From: John Moran (arronax at domain eircom.net)
Date: Sat 06 Jul 2002 - 00:16:09 IST
One thing RedHat neglect to mention is that GCC 2.96 is a development
tree, not a stable tree, and the GCC maintainers recommend that it not
be used on a production system, same as a development kernel shouldn't
be used on a production system.
However, you should only get problems if you're trying to copy the
binaries to a system compiled with a compiler with a different major or
minor version number, but not a patchlevel difference.
Also, as the link below says, you'll only have problems with C++ code,
which AFAIK, the kernel doesn't contain.
PS: according to the most recent kernel changes file, the supported
compilers for the kernel are 2.95.3, 2.95.4 (recommended), RedHat gcc
2.96-74 or later (less stable), gcc 3.0.x (may cause problems) - no
other compilers are known to work.
From: ilug-admin at domain linux.ie [mailto:ilug-admin at domain linux.ie] On Behalf Of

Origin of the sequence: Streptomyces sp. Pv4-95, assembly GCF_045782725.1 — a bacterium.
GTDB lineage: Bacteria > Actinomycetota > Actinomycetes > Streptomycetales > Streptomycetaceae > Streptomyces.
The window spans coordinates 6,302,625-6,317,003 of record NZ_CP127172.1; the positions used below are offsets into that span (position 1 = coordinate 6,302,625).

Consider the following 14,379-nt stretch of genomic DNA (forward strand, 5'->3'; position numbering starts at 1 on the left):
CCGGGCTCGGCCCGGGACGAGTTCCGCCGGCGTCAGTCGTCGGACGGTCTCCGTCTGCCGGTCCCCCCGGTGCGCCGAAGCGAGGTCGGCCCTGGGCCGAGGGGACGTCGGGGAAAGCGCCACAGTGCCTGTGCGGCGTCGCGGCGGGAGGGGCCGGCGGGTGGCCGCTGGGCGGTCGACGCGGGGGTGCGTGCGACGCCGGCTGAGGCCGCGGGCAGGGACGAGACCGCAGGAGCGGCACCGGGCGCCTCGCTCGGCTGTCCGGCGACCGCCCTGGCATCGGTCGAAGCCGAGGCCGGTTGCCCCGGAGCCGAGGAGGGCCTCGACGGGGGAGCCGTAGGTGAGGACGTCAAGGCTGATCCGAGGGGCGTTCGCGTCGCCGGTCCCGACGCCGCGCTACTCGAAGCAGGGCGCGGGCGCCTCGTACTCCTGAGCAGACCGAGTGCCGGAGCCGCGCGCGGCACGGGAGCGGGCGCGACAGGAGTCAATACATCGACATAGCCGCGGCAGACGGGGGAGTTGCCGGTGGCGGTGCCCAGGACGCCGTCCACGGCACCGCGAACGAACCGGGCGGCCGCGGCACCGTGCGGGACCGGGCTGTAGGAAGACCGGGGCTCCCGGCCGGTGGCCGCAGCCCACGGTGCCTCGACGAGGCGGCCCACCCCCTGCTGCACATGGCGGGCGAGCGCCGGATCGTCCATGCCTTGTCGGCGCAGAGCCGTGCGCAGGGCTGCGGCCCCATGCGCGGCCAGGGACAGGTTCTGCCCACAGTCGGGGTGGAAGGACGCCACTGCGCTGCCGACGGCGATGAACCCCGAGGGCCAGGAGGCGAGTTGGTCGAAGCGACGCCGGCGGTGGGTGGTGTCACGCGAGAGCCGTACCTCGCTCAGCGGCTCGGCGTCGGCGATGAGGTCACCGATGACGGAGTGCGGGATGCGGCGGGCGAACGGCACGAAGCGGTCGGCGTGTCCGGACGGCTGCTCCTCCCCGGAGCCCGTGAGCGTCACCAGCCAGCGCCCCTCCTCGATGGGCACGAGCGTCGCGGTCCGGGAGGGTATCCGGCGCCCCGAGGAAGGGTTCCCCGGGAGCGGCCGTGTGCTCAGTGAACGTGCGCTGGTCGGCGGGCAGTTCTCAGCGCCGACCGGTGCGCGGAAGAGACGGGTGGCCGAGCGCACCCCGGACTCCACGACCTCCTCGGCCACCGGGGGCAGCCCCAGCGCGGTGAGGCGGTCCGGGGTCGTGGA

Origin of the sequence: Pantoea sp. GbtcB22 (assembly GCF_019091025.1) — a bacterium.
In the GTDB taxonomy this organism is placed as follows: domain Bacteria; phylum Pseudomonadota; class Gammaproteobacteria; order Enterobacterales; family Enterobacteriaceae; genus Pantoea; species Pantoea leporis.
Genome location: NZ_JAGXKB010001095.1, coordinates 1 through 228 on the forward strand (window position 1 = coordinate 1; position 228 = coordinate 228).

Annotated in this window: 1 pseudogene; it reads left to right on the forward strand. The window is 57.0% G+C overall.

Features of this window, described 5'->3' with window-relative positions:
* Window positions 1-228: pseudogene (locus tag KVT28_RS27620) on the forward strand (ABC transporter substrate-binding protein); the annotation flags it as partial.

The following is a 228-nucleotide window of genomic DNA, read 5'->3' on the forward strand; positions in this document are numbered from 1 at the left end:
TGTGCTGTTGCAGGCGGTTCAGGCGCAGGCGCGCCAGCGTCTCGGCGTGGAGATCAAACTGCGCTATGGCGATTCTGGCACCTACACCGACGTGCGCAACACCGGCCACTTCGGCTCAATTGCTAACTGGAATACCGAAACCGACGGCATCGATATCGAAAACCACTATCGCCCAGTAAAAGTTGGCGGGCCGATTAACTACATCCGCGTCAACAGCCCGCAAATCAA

Sent: 05 July 2002 14:40
To: 'ilug at domain linux.ie'
Subject: RE: [ILUG] how does a gcc version effect the kernel build ?
[Here's a link on the supposedly-but-not-actually broken GCC shipped
with RedHat, which among other things gives you some nice tips about
correctly coding in C: http://www.redhat.com/advice/speaks_gcc.html]
The question remains... why upgrade your compiler just to compile the
sources from an SRPM, perhaps I'm attempting feigned elitism, but is
that not like using an elephant gun for a mouse? Why not make life easy
and just get the kernel sources from ftp.kernel.org and apply any
patches you want to that source instead of upgrading the compiler on a
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